It is also important to keep in mind that reducing the flat individual income tax rate would benefit all income taxpayers, even those with very low incomes, allowing them to keep more of what they earn. Kentucky’s standard deduction is $2,770 for single filers and $5,540 for joint filers, so the vast majority of income earned in Kentucky is subject to the 5 percent rate. 

It is also worth noting that, as currently structured, the tax triggers in HB 8 would take a long time to achieve. After a tax cut, the bill would require revenue to grow to significantly more than it was before the tax cut before another triggered reduction would take effect. As such, reaching these triggers would be more a matter of waiting for inflation to reach a certain level than about returning excess revenues to taxpayers as a response to real economic and revenue growth. 

Even if large-scale comprehensive tax reform is an effort for another year, near-term income tax rate reductions would be worthwhile, and broadening the sales tax base is a good way to reduce the revenue impact while making the tax code more structurally sound in the process. In any plan to modernize the sales tax base to additional services, it is important to avoid newly capturing business inputs. Taxing business inputs creates tax pyramiding, where taxes get embedded in the costs of goods and services sold, increasing underlying costs and therefore also increasing sales taxes collected on the final goods and services sold.

If Kentucky adopted income tax rate reductions this year, it would be one of many states doing so. In 2021 alone, 16 states enacted or implemented individual and/or corporate income tax rate reductions, including neighboring Ohio and Missouri and nearby North Carolina. Indiana policymakers recently enacted a bill reducing the individual income tax rate, already the third-lowest in the nation at 3.23 percent, to 3.15 percent next year, with the potential to reach 2.9 percent by 2029 if certain fiscal conditions are met. In total, four states—Indiana, Idaho, Iowa, and Utah—have enacted income tax rate reductions thus far in 2022, and more are poised to follow. Given this increasingly competitive state tax environment, permanent tax policy improvements should remain a priority for Kentucky lawmakers.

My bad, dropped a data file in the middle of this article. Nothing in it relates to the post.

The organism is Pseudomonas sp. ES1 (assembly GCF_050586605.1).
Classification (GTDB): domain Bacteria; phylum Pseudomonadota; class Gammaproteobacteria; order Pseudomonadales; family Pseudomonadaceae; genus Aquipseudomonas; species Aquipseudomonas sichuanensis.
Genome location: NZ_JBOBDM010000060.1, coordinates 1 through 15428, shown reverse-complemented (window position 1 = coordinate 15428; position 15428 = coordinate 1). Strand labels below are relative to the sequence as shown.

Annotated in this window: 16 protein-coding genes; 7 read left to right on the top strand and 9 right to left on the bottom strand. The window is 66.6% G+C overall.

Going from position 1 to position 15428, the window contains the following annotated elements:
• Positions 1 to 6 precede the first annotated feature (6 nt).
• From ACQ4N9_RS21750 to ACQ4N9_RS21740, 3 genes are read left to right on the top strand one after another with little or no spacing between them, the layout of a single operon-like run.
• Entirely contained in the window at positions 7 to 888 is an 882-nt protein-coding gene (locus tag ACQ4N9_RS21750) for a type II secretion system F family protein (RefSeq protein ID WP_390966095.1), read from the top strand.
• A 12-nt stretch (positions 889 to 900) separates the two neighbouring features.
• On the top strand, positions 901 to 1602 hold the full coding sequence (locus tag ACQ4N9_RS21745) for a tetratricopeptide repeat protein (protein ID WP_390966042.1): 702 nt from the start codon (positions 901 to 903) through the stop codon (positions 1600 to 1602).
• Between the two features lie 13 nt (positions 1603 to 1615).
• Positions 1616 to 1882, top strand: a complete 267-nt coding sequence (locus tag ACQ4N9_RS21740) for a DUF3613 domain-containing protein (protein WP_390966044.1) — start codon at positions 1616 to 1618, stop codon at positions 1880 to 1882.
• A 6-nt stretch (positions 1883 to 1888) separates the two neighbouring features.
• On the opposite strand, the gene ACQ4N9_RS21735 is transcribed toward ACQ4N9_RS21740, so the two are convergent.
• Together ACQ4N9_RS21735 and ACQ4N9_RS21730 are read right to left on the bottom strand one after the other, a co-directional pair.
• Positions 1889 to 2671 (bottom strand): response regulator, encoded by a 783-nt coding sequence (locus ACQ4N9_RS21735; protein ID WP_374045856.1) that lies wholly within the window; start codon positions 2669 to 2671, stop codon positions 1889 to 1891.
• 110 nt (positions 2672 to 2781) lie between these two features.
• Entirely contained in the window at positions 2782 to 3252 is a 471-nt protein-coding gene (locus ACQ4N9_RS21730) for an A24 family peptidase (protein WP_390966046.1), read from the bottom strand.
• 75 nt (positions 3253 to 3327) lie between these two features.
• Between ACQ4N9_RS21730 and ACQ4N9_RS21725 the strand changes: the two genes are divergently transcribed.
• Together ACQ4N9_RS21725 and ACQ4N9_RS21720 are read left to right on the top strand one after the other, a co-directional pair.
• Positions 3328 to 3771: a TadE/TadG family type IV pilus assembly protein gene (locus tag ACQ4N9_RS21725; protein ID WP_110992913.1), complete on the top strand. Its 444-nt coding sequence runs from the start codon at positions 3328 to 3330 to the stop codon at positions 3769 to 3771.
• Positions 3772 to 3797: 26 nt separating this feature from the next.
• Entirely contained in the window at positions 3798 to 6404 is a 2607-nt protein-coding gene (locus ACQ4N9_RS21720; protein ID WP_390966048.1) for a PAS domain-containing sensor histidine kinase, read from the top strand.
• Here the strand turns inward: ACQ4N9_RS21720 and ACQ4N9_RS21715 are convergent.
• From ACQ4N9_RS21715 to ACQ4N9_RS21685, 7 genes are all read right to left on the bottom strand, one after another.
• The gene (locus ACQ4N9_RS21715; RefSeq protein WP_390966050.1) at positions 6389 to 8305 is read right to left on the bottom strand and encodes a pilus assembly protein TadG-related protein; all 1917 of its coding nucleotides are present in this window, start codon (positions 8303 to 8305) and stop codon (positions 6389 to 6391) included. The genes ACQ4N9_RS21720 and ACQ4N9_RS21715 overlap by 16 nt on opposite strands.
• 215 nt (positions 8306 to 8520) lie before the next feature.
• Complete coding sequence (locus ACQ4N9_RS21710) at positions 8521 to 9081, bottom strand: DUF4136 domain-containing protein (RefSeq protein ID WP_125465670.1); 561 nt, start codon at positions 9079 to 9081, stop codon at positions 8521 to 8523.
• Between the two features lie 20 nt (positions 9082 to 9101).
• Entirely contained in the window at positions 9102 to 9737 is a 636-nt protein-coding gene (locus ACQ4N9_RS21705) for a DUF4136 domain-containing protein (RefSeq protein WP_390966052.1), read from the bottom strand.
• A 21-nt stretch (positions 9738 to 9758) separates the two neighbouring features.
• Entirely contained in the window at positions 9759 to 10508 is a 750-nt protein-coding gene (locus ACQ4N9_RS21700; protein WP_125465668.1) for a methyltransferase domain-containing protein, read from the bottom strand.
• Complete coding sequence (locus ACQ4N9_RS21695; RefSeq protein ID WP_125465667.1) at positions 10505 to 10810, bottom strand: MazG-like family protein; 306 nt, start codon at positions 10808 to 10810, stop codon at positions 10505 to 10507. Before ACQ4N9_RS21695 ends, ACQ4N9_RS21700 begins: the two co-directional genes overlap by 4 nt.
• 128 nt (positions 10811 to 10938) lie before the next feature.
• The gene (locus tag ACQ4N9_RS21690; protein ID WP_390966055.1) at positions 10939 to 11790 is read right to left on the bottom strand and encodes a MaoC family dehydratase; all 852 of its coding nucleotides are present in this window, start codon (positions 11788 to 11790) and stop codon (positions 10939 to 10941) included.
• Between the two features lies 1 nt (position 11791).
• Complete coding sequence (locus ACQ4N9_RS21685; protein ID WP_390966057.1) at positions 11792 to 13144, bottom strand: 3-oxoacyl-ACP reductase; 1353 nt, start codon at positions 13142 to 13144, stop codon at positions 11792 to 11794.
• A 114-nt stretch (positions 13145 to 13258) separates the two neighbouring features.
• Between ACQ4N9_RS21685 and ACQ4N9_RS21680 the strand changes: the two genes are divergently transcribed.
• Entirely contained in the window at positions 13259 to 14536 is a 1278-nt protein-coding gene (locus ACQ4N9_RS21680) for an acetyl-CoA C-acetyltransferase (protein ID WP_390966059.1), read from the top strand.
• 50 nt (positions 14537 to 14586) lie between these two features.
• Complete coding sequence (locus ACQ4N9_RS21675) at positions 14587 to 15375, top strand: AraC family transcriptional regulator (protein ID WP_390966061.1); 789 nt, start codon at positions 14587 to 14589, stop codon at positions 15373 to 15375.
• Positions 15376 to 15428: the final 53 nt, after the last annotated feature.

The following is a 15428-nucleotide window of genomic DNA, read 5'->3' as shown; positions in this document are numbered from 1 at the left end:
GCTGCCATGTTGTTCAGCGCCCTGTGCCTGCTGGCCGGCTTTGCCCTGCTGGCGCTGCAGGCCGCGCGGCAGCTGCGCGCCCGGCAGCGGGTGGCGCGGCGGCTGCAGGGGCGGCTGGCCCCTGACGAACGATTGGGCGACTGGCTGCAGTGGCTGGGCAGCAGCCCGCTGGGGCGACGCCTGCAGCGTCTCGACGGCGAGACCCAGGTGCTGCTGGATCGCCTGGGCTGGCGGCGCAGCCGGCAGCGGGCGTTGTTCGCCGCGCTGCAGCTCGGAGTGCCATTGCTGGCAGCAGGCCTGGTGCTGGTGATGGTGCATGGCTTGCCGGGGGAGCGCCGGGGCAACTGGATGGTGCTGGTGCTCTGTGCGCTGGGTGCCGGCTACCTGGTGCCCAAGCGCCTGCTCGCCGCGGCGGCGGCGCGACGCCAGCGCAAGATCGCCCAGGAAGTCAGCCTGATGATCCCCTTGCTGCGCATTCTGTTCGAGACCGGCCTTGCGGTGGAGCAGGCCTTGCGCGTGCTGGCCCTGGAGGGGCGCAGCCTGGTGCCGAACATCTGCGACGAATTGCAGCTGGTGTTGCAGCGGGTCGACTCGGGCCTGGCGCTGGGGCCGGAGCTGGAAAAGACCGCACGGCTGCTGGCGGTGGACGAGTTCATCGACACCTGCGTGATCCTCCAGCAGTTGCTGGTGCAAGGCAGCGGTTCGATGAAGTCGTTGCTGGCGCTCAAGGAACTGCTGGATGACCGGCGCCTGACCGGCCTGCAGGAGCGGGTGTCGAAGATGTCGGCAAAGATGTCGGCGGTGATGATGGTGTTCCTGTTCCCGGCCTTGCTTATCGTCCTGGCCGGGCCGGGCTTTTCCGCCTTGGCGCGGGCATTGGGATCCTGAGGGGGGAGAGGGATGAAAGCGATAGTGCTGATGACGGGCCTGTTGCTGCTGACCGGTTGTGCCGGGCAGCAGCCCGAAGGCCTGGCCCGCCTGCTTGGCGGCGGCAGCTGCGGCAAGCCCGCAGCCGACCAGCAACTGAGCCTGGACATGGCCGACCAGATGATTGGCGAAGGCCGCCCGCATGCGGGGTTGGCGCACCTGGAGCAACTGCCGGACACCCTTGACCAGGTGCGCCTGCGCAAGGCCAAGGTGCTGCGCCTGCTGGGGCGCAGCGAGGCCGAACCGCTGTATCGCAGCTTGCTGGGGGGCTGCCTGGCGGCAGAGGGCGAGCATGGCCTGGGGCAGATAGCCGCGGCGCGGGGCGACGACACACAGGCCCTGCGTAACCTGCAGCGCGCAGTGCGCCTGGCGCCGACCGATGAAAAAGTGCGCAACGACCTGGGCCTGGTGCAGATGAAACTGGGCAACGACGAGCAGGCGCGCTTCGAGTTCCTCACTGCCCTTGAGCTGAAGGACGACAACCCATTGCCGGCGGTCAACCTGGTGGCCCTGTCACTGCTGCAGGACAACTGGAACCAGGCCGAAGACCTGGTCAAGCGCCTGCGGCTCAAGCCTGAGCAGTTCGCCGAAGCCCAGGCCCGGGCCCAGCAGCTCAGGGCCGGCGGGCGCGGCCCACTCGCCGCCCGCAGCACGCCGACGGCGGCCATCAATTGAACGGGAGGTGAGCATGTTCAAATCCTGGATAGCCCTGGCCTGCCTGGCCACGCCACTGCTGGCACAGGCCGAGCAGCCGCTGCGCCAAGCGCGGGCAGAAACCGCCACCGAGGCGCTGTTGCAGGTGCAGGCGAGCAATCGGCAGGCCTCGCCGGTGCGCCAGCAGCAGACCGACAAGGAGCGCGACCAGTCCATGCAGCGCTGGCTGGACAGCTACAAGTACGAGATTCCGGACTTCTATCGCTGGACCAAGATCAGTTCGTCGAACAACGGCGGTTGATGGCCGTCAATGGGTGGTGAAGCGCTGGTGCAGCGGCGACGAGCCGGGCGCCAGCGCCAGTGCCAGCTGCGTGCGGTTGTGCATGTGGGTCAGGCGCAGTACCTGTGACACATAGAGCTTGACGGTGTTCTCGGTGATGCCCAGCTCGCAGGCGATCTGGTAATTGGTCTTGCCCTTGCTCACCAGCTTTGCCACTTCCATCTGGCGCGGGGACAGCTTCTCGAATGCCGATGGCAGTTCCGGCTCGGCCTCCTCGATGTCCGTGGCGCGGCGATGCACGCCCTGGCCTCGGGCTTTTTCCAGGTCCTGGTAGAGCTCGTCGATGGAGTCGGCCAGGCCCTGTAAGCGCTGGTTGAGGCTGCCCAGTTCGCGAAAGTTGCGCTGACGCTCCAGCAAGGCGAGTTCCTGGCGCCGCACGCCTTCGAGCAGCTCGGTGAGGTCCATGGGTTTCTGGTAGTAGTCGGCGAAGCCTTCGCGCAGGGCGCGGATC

In addition to reducing the income tax rate, further structural reforms would go a long way to making the Bluegrass State more competitive, such as shifting away from local occupational license and net profit taxes, repealing the Limited Liability Entity Tax (LLET), an alternative minimum tax on business gross receipts, and repealing the inheritance tax. Our recent Kentucky tax reform options guide, Aligning Kentucky’s Tax Code for Growth, identifies specific combinations of tax policy improvements that would push Kentucky into the top one-third or top 10 states on our State Business Tax Climate Index. 

As Kentucky policymakers make final decisions on tax relief this year, they should make the most of this opportunity to return excess tax collections in a manner that would also enhance the Bluegrass State’s prospects for long-term economic growth.

 


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The tax base is the total amount of income, property, assets, consumption, transactions, or other economic activity subject to taxation by a tax authority. A narrow tax base is non-neutral and inefficient. A broad tax base reduces tax administration costs and allows more revenue to be raised at lower rates.

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A sales tax is levied on retail sales of goods and services and, ideally, should apply to all final consumption with few exemptions. Many governments exempt goods like groceries; base broadening, such as including groceries, could keep rates lower. A sales tax should exempt business-to-business transactions which, when taxed, cause tax pyramiding.